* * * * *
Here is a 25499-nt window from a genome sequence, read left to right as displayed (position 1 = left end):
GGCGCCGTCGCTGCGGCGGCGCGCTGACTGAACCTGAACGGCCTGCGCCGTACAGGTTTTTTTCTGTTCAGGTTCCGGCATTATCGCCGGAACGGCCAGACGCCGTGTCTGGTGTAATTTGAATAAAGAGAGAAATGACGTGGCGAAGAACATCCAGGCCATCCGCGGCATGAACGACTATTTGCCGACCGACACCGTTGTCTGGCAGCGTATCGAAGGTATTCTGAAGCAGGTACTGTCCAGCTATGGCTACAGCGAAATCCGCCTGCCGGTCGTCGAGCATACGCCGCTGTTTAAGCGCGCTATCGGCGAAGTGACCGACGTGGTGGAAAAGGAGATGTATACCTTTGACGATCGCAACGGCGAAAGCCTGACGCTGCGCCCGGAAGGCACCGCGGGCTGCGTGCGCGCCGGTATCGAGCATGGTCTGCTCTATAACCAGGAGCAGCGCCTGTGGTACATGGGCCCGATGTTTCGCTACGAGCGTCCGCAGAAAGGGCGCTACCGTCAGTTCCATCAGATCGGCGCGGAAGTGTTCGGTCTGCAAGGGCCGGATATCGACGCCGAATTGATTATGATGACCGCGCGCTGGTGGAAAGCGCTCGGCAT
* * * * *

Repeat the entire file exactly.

Here is a 25499-nt window from a genome sequence, read left to right as displayed (position 1 = left end):
GGCGCCGTCGCTGCGGCGGCGCGCTGACTGAACCTGAACGGCCTGCGCCGTACAGGTTTTTTTCTGTTCAGGTTCCGGCATTATCGCCGGAACGGCCAGACGCCGTGTCTGGTGTAATTTGAATAAAGAGAGAAATGACGTGGCGAAGAACATCCAGGCCATCCGCGGCATGAACGACTATTTGCCGACCGACACCGTTGTCTGGCAGCGTATCGAAGGTATTCTGAAGCAGGTACTGTCCAGCTATGGCTACAGCGAAATCCGCCTGCCGGTCGTCGAGCATACGCCGCTGTTTAAGCGCGCTATCGGCGAAGTGACCGACGTGGTGGAAAAGGAGATGTATACCTTTGACGATCGCAACGGCGAAAGCCTGACGCTGCGCCCGGAAGGCACCGCGGGCTGCGTGCGCGCCGGTATCGAGCATGGTCTGCTCTATAACCAGGAGCAGCGCCTGTGGTACATGGGCCCGATGTTTCGCTACGAGCGTCCGCAGAAAGGGCGCTACCGTCAGTTCCATCAGATCGGCGCGGAAGTGTTCGGTCTGCAAGGGCCGGATATCGACGCCGAATTGATTATGATGACCGCGCGCTGGTGGAAAGCGCTCGGCAT